It's a point raised in a piece for Vox by Ezra Klein, who highlights that Clinton's strengths as a politician are more to do with listening than public speaking, hence her speeches involving so many different viewpoints, and wonders if this reflects a gender divide in the performativity of American politics. "You do not need to assert any grand patriarchal conspiracy to suggest that a process developed by men, dominated by men, and, until relatively late in American life, limited to men might subtly favor traits that are particularly prevalent in men," Klein wrote. This isn't an unfeminist thought; the structures of American power have been constructed by men for men, and that reflects both on the comfort of women within them and how we view women as they break those glass ceilings.

Studies have found that this is actually an across-the-board idea: women don't talk more than men overall, but they're far more likely to be vocal and take charge in collaborating tasks involving listening and exchanging information. (Whether this is societal, innate in the brain, or both is up for debate.) Witnessing Clinton and Trump at diplomatic round tables involving negotiation, for example, would likely give a more complete view of their strengths and weaknesses than just an individual shouting match.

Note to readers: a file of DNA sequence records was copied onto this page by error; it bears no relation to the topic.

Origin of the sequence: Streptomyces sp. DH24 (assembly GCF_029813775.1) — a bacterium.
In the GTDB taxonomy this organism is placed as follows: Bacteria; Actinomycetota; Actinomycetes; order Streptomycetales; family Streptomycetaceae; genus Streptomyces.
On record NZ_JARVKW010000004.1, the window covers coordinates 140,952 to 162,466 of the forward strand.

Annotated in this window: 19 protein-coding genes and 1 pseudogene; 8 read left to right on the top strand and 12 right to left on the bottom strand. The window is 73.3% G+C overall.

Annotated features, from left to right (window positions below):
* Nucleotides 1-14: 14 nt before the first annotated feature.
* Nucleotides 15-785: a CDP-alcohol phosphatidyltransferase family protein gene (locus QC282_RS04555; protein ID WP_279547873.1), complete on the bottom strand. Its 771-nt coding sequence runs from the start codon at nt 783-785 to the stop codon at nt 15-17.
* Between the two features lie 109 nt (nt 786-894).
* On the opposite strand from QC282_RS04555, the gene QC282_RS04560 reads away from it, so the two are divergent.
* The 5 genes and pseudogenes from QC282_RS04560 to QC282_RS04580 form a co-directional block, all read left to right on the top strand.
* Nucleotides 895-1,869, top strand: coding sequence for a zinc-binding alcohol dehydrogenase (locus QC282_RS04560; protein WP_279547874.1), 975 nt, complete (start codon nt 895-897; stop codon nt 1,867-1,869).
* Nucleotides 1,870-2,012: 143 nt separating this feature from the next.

We Listen To Women Differently Than We Listen To Men

How we react to the candidates matters, and not just visually. Famously, visual and audio reactions to presidential debates have offered different winners; JFK, notoriously, won his debate against Nixon for television viewers, while listeners gave Nixon much more credit. Unfortunately, bias against female voices may provide a bit of an issue for Clinton in general, and not because of any nonsense about her being "shrill."

The phenomenon of "gendered listening," as Fast Company called it in a review of the science, makes a definite difference in our perceptions: societal biases mean that when a male voice is compared with a female voice, the male's speech is given more props and the female's less. Part of this may actually be neurological: male brains, according to a 2005 study, react differently to male and female voices; the male voice is processed in a part of the brain that ties the voice to his own, while the female voice is processed in the same part of the brain that deciphers music. But a strong part of it is just societal gender bias.

It's not all bad news for Clinton, though. Across the board, studies have found that we associate competence and authority with lower-pitched voices, whether in men or in women. Clinton's is relatively lower-pitched, and therefore reads as "powerful." And she knows what she's doing: the sheer amount of attention devoted to Clinton's voice has meant, according to the New Republic, that she's attempting to use masculine speech patterns, adopting emphasis rather than a range of tone, which is read as more "emotional."

The Likeability-Competence Trade-Off